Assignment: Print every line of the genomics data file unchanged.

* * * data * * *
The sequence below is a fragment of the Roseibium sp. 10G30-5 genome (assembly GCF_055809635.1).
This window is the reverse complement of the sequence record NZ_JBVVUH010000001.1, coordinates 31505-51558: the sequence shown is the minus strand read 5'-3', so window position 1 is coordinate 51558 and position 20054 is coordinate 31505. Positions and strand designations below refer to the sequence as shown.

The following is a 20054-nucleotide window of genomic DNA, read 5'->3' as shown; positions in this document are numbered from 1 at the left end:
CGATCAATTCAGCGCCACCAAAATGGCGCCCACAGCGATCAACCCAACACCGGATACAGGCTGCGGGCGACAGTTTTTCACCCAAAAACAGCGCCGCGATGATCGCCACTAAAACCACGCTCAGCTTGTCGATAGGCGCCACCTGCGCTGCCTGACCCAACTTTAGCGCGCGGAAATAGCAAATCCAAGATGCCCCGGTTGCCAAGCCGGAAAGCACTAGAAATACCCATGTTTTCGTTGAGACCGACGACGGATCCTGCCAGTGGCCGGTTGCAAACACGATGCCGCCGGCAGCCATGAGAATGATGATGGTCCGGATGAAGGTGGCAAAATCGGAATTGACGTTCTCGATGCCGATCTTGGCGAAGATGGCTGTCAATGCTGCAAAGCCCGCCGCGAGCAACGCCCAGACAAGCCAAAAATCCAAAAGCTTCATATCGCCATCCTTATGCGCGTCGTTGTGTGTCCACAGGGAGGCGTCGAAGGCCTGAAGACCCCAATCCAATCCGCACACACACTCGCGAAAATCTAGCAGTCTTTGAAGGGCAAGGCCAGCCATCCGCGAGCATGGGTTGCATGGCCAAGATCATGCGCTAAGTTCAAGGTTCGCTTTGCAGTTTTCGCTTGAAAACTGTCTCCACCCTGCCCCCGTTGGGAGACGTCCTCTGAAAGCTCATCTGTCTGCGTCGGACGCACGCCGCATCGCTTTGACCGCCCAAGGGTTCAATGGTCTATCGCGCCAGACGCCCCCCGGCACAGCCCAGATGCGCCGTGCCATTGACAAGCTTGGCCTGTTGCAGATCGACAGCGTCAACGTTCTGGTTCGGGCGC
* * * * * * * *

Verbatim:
The sequence below is a fragment of the Roseibium sp. 10G30-5 genome (assembly GCF_055809635.1).
This window is the reverse complement of the sequence record NZ_JBVVUH010000001.1, coordinates 31505-51558: the sequence shown is the minus strand read 5'-3', so window position 1 is coordinate 51558 and position 20054 is coordinate 31505. Positions and strand designations below refer to the sequence as shown.

The following is a 20054-nucleotide window of genomic DNA, read 5'->3' as shown; positions in this document are numbered from 1 at the left end:
CGATCAATTCAGCGCCACCAAAATGGCGCCCACAGCGATCAACCCAACACCGGATACAGGCTGCGGGCGACAGTTTTTCACCCAAAAACAGCGCCGCGATGATCGCCACTAAAACCACGCTCAGCTTGTCGATAGGCGCCACCTGCGCTGCCTGACCCAACTTTAGCGCGCGGAAATAGCAAATCCAAGATGCCCCGGTTGCCAAGCCGGAAAGCACTAGAAATACCCATGTTTTCGTTGAGACCGACGACGGATCCTGCCAGTGGCCGGTTGCAAACACGATGCCGCCGGCAGCCATGAGAATGATGATGGTCCGGATGAAGGTGGCAAAATCGGAATTGACGTTCTCGATGCCGATCTTGGCGAAGATGGCTGTCAATGCTGCAAAGCCCGCCGCGAGCAACGCCCAGACAAGCCAAAAATCCAAAAGCTTCATATCGCCATCCTTATGCGCGTCGTTGTGTGTCCACAGGGAGGCGTCGAAGGCCTGAAGACCCCAATCCAATCCGCACACACACTCGCGAAAATCTAGCAGTCTTTGAAGGGCAAGGCCAGCCATCCGCGAGCATGGGTTGCATGGCCAAGATCATGCGCTAAGTTCAAGGTTCGCTTTGCAGTTTTCGCTTGAAAACTGTCTCCACCCTGCCCCCGTTGGGAGACGTCCTCTGAAAGCTCATCTGTCTGCGTCGGACGCACGCCGCATCGCTTTGACCGCCCAAGGGTTCAATGGTCTATCGCGCCAGACGCCCCCCGGCACAGCCCAGATGCGCCGTGCCATTGACAAGCTTGGCCTGTTGCAGATCGACAGCGTCAACGTTCTGGTTCGGGCGC